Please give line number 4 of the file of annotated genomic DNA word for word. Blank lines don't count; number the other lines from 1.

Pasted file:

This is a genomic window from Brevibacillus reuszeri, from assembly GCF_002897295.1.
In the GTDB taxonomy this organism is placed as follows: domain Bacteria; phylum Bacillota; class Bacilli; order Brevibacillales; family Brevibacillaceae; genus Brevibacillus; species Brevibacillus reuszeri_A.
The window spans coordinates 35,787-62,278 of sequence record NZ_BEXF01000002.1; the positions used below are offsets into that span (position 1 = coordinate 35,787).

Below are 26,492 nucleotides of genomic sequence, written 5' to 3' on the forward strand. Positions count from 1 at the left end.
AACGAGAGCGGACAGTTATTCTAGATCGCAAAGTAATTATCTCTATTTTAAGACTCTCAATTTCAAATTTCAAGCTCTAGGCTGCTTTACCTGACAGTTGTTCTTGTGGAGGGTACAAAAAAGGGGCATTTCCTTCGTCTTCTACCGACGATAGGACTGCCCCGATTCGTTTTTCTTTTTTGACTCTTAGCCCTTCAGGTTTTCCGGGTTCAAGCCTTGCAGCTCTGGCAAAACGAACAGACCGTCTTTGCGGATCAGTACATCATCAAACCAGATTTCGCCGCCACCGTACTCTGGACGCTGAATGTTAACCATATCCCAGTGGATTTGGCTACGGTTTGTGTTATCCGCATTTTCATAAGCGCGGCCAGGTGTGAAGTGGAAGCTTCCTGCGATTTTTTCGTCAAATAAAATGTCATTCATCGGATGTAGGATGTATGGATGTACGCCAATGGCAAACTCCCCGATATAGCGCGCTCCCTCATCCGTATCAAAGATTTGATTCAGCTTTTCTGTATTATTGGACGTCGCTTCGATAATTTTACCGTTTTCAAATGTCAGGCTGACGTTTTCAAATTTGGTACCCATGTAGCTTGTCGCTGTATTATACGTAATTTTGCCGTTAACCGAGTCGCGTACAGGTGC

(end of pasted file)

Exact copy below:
Below are 26,492 nucleotides of genomic sequence, written 5' to 3' on the forward strand. Positions count from 1 at the left end.